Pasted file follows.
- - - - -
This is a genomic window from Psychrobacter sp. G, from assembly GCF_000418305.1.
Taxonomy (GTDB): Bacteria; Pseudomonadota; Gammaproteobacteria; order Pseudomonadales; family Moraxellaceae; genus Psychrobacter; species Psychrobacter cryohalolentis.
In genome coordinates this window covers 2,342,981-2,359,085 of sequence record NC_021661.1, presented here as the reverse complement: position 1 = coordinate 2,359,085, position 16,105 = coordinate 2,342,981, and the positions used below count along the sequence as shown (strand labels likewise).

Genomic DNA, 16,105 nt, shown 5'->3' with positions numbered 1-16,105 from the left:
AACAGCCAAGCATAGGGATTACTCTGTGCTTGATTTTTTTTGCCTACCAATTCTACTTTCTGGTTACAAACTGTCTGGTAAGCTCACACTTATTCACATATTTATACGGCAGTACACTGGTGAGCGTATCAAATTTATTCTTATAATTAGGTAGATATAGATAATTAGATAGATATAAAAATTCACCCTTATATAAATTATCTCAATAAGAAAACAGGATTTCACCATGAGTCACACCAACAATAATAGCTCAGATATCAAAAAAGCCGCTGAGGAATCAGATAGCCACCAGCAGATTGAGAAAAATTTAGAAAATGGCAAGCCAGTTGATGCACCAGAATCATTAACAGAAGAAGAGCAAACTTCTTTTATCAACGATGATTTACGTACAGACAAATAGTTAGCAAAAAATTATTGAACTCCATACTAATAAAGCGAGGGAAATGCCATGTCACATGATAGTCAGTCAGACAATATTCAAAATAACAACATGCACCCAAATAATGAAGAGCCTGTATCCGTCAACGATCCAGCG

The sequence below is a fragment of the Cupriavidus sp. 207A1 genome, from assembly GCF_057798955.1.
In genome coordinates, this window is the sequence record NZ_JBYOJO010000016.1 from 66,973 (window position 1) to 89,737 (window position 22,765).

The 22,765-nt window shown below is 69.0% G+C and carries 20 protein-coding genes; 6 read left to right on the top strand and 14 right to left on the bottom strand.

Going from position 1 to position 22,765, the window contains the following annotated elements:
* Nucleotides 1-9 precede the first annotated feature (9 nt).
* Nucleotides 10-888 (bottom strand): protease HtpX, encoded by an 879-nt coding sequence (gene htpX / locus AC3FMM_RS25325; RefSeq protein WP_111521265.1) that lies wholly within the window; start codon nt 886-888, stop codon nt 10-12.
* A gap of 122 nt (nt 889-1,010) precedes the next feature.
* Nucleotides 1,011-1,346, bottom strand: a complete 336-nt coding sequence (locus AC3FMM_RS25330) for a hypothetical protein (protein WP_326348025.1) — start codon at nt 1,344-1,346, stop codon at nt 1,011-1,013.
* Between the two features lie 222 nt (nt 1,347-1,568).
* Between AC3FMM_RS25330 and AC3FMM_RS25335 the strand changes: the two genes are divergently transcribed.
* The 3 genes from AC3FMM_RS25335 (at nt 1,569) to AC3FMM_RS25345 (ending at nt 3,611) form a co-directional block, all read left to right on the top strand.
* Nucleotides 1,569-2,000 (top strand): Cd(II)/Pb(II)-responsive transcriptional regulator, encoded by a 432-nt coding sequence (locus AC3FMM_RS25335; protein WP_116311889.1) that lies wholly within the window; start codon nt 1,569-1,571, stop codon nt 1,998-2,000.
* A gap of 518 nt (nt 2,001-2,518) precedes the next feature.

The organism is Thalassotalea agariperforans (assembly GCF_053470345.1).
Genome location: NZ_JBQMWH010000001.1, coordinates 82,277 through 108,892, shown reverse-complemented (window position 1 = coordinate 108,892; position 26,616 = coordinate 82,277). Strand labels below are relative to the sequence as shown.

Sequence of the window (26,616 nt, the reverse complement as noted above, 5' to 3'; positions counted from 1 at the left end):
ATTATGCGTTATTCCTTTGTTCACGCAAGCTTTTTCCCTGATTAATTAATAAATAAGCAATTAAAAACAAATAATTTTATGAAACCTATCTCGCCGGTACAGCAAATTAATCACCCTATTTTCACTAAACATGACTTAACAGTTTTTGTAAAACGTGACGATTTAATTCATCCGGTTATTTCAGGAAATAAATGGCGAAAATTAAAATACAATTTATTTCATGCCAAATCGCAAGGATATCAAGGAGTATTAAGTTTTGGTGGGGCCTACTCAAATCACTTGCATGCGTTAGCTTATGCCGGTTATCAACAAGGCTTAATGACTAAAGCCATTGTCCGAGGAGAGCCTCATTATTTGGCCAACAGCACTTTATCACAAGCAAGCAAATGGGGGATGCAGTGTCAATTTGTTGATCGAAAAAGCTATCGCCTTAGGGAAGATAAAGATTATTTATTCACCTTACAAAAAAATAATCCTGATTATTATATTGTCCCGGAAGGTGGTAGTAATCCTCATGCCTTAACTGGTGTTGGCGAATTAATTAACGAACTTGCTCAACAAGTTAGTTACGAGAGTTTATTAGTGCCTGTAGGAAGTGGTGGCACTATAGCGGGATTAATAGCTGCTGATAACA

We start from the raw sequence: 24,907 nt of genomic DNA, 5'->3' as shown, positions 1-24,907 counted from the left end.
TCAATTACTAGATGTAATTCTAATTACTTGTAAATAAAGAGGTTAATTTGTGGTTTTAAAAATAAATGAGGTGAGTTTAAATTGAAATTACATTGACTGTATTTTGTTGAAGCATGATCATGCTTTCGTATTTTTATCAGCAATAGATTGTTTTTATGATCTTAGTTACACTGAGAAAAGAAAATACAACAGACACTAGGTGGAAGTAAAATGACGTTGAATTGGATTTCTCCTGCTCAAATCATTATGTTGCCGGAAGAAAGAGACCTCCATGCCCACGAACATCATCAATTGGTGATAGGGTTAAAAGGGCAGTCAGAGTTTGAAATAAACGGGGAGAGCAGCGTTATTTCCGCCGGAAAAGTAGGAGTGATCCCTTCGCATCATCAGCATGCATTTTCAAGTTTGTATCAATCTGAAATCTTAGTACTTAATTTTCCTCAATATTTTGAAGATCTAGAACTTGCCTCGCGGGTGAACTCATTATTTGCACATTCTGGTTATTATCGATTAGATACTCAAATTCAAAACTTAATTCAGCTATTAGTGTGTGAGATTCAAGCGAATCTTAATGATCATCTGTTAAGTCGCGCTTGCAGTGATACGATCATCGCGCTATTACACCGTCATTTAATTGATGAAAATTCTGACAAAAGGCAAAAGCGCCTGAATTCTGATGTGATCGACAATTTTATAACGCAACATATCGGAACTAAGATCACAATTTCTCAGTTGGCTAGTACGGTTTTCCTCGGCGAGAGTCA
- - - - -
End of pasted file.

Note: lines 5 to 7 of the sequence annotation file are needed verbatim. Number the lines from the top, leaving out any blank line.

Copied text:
AACAGCCAAGCATAGGGATTACTCTGTGCTTGATTTTTTTTGCCTACCAATTCTACTTTCTGGTTACAAACTGTCTGGTAAGCTCACACTTATTCACATATTTATACGGCAGTACACTGGTGAGCGTATCAAATTTATTCTTATAATTAGGTAGATATAGATAATTAGATAGATATAAAAATTCACCCTTATATAAATTATCTCAATAAGAAAACAGGATTTCACCATGAGTCACACCAACAATAATAGCTCAGATATCAAAAAAGCCGCTGAGGAATCAGATAGCCACCAGCAGATTGAGAAAAATTTAGAAAATGGCAAGCCAGTTGATGCACCAGAATCATTAACAGAAGAAGAGCAAACTTCTTTTATCAACGATGATTTACGTACAGACAAATAGTTAGCAAAAAATTATTGAACTCCATACTAATAAAGCGAGGGAAATGCCATGTCACATGATAGTCAGTCAGACAATATTCAAAATAACAACATGCACCCAAATAATGAAGAGCCTGTATCCGTCAACGATCCAGCG

The sequence below is a fragment of the Cupriavidus sp. 207A1 genome, from assembly GCF_057798955.1.
In genome coordinates, this window is the sequence record NZ_JBYOJO010000016.1 from 66,973 (window position 1) to 89,737 (window position 22,765).